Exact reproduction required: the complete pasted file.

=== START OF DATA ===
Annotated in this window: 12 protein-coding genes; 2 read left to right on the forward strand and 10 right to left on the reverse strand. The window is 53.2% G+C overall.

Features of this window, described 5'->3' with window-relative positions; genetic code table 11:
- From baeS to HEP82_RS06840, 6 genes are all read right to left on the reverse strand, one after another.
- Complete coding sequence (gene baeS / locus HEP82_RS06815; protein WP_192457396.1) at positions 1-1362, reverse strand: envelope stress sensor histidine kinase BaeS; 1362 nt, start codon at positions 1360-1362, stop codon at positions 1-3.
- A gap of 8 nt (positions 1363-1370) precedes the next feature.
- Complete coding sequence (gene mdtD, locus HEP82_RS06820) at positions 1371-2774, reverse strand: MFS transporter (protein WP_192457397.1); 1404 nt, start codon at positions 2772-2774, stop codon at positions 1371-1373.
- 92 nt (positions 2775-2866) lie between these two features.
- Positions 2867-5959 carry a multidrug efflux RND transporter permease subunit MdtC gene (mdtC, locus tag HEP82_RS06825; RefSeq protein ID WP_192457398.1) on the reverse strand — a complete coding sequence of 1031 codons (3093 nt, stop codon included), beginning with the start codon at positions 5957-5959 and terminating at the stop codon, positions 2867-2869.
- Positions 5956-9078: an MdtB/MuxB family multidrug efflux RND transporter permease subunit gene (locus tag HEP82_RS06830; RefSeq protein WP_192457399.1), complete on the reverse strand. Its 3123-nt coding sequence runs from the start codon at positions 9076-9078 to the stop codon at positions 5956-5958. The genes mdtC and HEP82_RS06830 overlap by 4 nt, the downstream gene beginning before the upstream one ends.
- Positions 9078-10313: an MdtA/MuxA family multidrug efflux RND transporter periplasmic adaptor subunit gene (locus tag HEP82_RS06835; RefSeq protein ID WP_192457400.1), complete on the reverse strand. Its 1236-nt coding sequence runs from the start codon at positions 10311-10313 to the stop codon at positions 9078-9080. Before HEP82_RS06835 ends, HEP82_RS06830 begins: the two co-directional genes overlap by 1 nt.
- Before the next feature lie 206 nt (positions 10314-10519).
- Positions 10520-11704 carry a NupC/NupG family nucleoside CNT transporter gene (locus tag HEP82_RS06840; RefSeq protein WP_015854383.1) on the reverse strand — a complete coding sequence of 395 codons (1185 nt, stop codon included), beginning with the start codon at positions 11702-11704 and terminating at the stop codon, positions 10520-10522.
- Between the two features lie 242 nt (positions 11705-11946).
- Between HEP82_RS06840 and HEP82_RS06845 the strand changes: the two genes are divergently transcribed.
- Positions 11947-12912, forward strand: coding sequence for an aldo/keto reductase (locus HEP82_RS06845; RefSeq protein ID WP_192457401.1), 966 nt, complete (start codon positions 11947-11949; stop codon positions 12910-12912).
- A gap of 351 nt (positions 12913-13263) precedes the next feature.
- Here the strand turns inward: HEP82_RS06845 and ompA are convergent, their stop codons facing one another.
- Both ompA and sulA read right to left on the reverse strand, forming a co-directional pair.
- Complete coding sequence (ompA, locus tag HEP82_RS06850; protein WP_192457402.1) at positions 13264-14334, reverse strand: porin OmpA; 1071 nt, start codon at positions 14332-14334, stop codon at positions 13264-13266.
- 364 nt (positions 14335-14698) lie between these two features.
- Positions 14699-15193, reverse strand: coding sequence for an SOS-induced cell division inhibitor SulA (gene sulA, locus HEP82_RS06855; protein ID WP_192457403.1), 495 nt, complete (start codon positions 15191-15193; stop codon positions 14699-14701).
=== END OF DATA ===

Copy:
Annotated in this window: 12 protein-coding genes; 2 read left to right on the forward strand and 10 right to left on the reverse strand. The window is 53.2% G+C overall.

Features of this window, described 5'->3' with window-relative positions; genetic code table 11:
- From baeS to HEP82_RS06840, 6 genes are all read right to left on the reverse strand, one after another.
- Complete coding sequence (gene baeS / locus HEP82_RS06815; protein WP_192457396.1) at positions 1-1362, reverse strand: envelope stress sensor histidine kinase BaeS; 1362 nt, start codon at positions 1360-1362, stop codon at positions 1-3.
- A gap of 8 nt (positions 1363-1370) precedes the next feature.
- Complete coding sequence (gene mdtD, locus HEP82_RS06820) at positions 1371-2774, reverse strand: MFS transporter (protein WP_192457397.1); 1404 nt, start codon at positions 2772-2774, stop codon at positions 1371-1373.
- 92 nt (positions 2775-2866) lie between these two features.
- Positions 2867-5959 carry a multidrug efflux RND transporter permease subunit MdtC gene (mdtC, locus tag HEP82_RS06825; RefSeq protein ID WP_192457398.1) on the reverse strand — a complete coding sequence of 1031 codons (3093 nt, stop codon included), beginning with the start codon at positions 5957-5959 and terminating at the stop codon, positions 2867-2869.
- Positions 5956-9078: an MdtB/MuxB family multidrug efflux RND transporter permease subunit gene (locus tag HEP82_RS06830; RefSeq protein WP_192457399.1), complete on the reverse strand. Its 3123-nt coding sequence runs from the start codon at positions 9076-9078 to the stop codon at positions 5956-5958. The genes mdtC and HEP82_RS06830 overlap by 4 nt, the downstream gene beginning before the upstream one ends.
- Positions 9078-10313: an MdtA/MuxA family multidrug efflux RND transporter periplasmic adaptor subunit gene (locus tag HEP82_RS06835; RefSeq protein ID WP_192457400.1), complete on the reverse strand. Its 1236-nt coding sequence runs from the start codon at positions 10311-10313 to the stop codon at positions 9078-9080. Before HEP82_RS06835 ends, HEP82_RS06830 begins: the two co-directional genes overlap by 1 nt.
- Before the next feature lie 206 nt (positions 10314-10519).
- Positions 10520-11704 carry a NupC/NupG family nucleoside CNT transporter gene (locus tag HEP82_RS06840; RefSeq protein WP_015854383.1) on the reverse strand — a complete coding sequence of 395 codons (1185 nt, stop codon included), beginning with the start codon at positions 11702-11704 and terminating at the stop codon, positions 10520-10522.
- Between the two features lie 242 nt (positions 11705-11946).
- Between HEP82_RS06840 and HEP82_RS06845 the strand changes: the two genes are divergently transcribed.
- Positions 11947-12912, forward strand: coding sequence for an aldo/keto reductase (locus HEP82_RS06845; RefSeq protein ID WP_192457401.1), 966 nt, complete (start codon positions 11947-11949; stop codon positions 12910-12912).
- A gap of 351 nt (positions 12913-13263) precedes the next feature.
- Here the strand turns inward: HEP82_RS06845 and ompA are convergent, their stop codons facing one another.
- Both ompA and sulA read right to left on the reverse strand, forming a co-directional pair.
- Complete coding sequence (ompA, locus tag HEP82_RS06850; protein WP_192457402.1) at positions 13264-14334, reverse strand: porin OmpA; 1071 nt, start codon at positions 14332-14334, stop codon at positions 13264-13266.
- 364 nt (positions 14335-14698) lie between these two features.
- Positions 14699-15193, reverse strand: coding sequence for an SOS-induced cell division inhibitor SulA (gene sulA, locus HEP82_RS06855; protein ID WP_192457403.1), 495 nt, complete (start codon positions 15191-15193; stop codon positions 14699-14701).